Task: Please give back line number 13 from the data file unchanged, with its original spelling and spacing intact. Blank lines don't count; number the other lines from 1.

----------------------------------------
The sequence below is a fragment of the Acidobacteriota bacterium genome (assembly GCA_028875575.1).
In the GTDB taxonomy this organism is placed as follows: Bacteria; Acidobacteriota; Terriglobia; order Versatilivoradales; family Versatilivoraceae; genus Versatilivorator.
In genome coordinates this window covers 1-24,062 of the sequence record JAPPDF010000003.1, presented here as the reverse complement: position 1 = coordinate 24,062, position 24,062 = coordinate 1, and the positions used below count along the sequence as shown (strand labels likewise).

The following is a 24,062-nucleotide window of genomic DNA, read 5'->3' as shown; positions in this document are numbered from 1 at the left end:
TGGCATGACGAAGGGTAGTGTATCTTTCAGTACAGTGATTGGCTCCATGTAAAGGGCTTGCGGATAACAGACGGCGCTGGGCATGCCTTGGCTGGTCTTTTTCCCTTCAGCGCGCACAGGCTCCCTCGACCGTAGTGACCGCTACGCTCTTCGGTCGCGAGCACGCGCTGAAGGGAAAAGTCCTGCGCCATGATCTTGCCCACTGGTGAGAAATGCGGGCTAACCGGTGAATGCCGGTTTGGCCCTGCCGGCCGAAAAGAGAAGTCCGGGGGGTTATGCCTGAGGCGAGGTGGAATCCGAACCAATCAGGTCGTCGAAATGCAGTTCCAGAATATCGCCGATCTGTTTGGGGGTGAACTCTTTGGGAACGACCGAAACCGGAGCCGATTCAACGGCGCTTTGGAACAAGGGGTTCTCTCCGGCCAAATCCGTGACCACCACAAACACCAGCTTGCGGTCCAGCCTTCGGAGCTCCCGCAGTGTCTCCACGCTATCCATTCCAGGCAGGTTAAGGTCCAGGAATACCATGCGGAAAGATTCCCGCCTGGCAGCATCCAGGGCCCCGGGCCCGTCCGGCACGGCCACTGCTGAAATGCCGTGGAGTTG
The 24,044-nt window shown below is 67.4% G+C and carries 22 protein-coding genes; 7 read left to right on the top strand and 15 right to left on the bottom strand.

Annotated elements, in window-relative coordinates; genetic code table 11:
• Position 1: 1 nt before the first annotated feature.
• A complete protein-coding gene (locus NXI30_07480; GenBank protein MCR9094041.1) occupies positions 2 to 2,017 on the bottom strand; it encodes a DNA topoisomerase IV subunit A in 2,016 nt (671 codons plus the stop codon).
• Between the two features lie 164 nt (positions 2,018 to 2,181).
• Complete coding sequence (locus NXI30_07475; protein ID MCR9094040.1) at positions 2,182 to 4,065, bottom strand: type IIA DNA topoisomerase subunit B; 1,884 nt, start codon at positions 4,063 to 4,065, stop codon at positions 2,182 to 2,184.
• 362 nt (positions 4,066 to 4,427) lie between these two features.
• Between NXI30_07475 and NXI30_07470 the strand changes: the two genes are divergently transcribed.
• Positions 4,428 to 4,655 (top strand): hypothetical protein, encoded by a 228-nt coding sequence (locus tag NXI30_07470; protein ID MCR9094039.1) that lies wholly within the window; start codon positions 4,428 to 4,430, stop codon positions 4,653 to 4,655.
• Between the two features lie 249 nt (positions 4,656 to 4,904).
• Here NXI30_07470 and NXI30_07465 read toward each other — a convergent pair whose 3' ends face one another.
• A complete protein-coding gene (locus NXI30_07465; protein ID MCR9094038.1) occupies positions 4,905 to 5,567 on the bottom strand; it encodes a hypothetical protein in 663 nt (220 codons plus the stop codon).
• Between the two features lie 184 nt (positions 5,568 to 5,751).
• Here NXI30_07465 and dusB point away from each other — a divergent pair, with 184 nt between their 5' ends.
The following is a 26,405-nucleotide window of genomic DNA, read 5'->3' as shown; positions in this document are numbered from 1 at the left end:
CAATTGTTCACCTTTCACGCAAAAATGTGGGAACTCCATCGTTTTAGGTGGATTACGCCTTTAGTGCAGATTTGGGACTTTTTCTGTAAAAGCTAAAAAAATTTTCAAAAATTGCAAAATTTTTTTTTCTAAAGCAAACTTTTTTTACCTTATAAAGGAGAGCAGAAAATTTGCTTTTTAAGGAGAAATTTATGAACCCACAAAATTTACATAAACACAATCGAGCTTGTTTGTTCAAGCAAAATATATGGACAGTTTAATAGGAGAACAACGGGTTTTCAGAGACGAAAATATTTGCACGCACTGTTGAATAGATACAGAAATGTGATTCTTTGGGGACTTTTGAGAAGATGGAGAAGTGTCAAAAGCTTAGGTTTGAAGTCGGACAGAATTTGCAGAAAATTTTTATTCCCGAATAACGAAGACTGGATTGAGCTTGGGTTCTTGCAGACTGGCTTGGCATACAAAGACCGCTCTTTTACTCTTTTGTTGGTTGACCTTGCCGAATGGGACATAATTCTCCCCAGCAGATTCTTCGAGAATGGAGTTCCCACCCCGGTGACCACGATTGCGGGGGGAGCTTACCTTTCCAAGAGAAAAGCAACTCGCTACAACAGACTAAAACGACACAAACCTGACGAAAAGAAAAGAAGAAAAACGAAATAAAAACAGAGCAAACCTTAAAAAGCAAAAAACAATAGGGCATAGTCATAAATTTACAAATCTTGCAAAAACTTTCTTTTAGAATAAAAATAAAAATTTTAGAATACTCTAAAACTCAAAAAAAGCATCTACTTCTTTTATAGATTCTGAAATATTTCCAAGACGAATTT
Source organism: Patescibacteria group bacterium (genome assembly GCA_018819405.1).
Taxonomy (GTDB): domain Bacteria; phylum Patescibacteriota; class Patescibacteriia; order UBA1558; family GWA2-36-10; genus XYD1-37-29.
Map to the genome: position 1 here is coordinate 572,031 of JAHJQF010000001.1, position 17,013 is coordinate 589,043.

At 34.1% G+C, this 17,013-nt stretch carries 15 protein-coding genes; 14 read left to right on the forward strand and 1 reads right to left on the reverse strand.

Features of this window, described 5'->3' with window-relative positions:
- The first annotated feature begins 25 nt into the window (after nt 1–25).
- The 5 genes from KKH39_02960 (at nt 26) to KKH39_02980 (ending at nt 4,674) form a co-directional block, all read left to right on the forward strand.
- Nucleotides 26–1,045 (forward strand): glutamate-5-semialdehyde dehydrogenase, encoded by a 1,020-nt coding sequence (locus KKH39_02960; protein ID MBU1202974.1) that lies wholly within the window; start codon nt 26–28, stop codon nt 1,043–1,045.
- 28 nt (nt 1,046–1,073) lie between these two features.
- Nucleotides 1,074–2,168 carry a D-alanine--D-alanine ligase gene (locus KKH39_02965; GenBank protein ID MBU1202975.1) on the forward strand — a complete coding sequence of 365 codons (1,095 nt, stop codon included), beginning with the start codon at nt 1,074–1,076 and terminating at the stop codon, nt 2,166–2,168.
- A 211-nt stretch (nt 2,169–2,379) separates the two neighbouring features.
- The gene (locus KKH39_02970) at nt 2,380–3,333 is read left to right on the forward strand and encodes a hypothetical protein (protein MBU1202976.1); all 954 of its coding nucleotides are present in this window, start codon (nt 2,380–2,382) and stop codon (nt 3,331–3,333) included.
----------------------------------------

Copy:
• Between NXI30_07475 and NXI30_07470 the strand changes: the two genes are divergently transcribed.